Peter A. Singer

Peter Singer has dedicated the last decade to bringing innovation to tackling the health challenges of the world’s poorest people. He is well known around the world for his creative solutions to some of the most pressing global health challenges. Dr. Singer is Chief Executive Officer of Grand Challenges Canada. He is also Director at the Sandra Rotman Centre at University Health Network and Professor of Medicine at University of Toronto.

Science diplomacy recognizes that the most significant threats to the world today—food insecurity, climate change, disease, nuclear proliferation, and so on—transcend national borders, and that scientists have an important role to play in global cooperation towards discovering sustainable solutions. Science diplomacy involves the use of diplomacy to facilitate science cooperation, the use of science cooperation to improve relations between countries, and the use of science to inform policy.

Grand Challenges Canada, which is funded by the Government of Canada, supports bold ideas with big impact in global health. Our core objective is to solve critical health challenges in low- and middle-income countries. We have found that engaging with other countries through science diplomacy has great potential to enhance this core objective. Bold ideas for saving and improving lives can be found everywhere and, by collaborating with governments in low- and middle-income countries, we can stimulate those local ideas and increase their chances for success.

Some examples that demonstrate the potential for science diplomacy to enhance our core objective include our partnership with the Maria Cecília Souto Vidigal Foundation, the Bernard van Leer Foundation and Grand Challenges Brazil, an initiative of the Brazil Ministry of Health, which has allowed us to open the Saving Brains competition to Brazilian innovators with bold ideas for early child development. Outreach support from the Maria Cecília Souto Vidigal Foundation and Grand Challenges Brazil will help to stimulate innovation, both in Brazil and in other parts of the region. This supports our core objective because it allows us to extend funding opportunities to a larger pool of innovators, thus improving our chances of removing barriers for children to reach their full potential.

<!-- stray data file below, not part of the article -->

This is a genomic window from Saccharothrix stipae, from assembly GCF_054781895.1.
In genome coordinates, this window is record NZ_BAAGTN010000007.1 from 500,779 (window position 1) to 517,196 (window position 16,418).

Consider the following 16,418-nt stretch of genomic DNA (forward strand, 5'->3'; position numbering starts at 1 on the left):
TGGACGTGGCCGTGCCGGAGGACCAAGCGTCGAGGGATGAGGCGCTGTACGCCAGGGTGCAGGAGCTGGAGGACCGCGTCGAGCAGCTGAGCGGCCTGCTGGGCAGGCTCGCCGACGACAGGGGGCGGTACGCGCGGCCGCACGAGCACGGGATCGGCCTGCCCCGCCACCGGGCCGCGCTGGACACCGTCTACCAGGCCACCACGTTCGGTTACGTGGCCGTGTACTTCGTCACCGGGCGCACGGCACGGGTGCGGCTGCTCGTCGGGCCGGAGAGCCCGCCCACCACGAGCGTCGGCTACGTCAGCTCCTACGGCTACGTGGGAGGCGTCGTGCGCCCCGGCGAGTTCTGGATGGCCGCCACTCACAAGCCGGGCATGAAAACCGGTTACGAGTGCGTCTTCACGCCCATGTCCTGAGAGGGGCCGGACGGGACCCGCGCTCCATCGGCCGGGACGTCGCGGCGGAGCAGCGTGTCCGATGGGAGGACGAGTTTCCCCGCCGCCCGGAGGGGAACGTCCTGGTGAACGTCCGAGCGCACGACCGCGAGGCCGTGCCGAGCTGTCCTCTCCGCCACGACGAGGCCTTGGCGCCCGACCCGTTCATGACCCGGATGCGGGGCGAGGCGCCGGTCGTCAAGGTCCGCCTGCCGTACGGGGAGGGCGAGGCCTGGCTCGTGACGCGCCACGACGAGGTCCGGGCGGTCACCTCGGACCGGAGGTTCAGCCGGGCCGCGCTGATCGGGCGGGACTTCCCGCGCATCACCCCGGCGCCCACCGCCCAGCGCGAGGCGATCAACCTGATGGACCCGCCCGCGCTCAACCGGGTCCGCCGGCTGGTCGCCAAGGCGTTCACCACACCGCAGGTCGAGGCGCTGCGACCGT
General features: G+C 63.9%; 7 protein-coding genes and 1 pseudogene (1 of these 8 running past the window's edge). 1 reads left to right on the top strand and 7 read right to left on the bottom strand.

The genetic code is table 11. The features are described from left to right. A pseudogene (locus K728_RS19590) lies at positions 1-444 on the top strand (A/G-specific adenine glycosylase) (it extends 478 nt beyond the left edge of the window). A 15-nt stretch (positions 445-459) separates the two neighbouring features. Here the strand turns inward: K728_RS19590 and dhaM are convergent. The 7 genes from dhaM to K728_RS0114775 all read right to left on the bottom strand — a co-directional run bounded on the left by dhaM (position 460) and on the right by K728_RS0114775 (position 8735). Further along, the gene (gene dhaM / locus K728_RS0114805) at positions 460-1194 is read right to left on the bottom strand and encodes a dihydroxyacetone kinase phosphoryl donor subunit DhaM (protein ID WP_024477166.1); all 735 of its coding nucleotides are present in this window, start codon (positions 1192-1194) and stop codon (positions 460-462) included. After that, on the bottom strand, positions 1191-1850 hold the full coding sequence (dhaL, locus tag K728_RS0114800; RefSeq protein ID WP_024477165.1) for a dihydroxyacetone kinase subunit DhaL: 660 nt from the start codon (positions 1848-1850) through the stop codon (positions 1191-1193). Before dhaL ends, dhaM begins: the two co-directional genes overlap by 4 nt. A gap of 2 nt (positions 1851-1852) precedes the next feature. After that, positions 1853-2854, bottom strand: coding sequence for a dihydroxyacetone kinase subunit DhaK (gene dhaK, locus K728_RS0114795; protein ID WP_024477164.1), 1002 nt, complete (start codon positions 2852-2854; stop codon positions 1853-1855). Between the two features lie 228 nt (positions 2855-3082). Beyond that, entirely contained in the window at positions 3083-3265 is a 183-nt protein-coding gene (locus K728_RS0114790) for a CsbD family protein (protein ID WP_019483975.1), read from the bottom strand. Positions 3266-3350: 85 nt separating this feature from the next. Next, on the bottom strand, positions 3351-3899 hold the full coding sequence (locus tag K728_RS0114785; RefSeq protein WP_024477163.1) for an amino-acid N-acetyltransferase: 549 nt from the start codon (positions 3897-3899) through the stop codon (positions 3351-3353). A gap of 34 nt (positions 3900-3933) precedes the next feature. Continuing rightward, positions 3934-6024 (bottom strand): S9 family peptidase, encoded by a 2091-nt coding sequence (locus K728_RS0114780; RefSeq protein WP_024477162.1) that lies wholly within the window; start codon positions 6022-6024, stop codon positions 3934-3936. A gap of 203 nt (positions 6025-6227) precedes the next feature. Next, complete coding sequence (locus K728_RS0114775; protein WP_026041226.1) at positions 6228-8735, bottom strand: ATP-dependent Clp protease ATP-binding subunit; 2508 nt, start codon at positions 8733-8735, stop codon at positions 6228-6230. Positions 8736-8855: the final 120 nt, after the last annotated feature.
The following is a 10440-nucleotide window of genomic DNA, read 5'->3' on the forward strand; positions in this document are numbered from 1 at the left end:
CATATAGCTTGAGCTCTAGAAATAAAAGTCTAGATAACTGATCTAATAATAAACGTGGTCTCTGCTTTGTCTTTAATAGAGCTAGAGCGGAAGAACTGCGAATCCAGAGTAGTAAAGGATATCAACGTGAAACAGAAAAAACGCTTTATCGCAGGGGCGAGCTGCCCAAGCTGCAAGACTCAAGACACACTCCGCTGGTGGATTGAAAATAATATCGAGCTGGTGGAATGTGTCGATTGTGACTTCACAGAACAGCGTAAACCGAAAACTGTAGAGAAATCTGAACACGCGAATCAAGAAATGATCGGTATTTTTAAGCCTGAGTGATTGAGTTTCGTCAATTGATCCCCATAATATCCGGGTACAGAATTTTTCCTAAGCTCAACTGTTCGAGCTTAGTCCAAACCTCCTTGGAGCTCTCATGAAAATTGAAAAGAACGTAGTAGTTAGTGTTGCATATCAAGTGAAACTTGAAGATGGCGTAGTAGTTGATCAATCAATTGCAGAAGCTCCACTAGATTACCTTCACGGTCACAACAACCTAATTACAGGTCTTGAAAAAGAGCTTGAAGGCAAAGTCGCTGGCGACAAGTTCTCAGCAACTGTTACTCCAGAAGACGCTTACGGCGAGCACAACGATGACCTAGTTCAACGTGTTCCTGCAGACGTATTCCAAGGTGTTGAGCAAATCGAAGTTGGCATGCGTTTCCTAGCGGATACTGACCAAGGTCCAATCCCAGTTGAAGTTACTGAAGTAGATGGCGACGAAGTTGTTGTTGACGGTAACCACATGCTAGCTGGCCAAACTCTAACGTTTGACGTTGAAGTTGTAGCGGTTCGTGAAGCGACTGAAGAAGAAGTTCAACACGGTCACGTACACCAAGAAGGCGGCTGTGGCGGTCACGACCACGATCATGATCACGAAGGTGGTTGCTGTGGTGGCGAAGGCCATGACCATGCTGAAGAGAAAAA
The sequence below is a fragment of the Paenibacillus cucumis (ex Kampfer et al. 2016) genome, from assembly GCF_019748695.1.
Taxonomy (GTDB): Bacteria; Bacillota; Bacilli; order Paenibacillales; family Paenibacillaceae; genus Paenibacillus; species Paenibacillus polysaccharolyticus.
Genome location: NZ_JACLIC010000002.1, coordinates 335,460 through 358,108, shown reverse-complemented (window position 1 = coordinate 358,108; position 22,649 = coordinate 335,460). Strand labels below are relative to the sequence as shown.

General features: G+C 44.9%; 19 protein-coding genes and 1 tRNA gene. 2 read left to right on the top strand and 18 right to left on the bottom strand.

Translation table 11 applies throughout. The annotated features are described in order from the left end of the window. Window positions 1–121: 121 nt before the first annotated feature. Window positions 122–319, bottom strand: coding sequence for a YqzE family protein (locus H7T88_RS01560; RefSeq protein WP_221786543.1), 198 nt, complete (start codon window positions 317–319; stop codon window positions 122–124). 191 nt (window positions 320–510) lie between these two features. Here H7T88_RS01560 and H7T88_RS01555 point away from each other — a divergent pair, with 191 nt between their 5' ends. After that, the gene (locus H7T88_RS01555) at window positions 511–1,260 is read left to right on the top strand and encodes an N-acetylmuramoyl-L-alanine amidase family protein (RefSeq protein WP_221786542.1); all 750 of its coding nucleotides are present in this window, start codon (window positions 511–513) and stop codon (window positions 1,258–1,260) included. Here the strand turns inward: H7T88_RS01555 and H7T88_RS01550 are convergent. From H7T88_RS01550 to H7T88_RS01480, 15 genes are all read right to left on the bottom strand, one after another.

Similarly, we have announced a partnership with Peru’s National Council for Science, Technology and Technological Innovation (CONCYTEC) to support more innovators in Peru through the Stars in Global Health program. In addition to co-funding Peru-based Stars in Global Health projects, CONCYTEC will provide outreach support in Peru and will also translate key documents, such as the Request for Proposals and the Proposal Development Resource. By making these resources more accessible to Spanish-language applicants, we will be able to extend funding opportunities to a larger pool of innovators, both in Peru and elsewhere in South America.

Another example is the recent launch of Grand Challenges Israel, a partnership among MASHAV (Israel’s development agency), the Office of the Chief Scientist of the Ministry of Economy and the Prime Minister’s Office.   By focusing Israel’s incredible innovation and entrepreneurship talent on developing world challenges, the initiative helps Israel become the “Start-up Nation for International Development”. Since Grand Challenges Israel is modelled upon and mentored by Grand Challenges Canada, it also shows how Canada and Israel working together can bring benefits to the world.

We have found that engaging directly with innovators and government officials in low- and middle-income countries is one of the most effective methods for stimulating bold ideas for saving and improving lives while reinforcing the democratic values of science. A recent trip to Myanmar is an example of this form of science diplomacy in action (see tweet).  Moreover, the ASEAN region is becoming interested in Grand Challenges as a platform to promote their own joint action against regional challenges like liveable cities and responding to climate disasters.

Our international cooperation is facilitated by Canada’s Science, Technology and Innovation Relationships. The feedback we have received from Canadian Ambassadors on our science diplomacy efforts indicates that Grand Challenges Canada plays a role in improving relations between Canada and other countries. We’ve been told that our work:

  1. Strengthens Canada’s international brand in innovation
  2. Helps to build Canada’s network with science, innovation and health stakeholders
  3. Provides Ambassadors with a meaningful offering (i.e., our funding opportunities for innovators with Bold Ideas for improving global health)
  4. Aligns development with trade and diplomacy goals
  5. Encourages investments in innovation, which can lead to long-term sustainable job creation and economic growth.

By fostering a network of strong international partnerships, our initial work to align development innovation with science diplomacy will provide a powerful catalyst for solving grand challenges in global health.

We encourage you to post your questions and comments about this blog post on our Facebook page Grand Challenges Canada and on Twitter @FayeElizabeth_W @PeterASinger  @gchallenges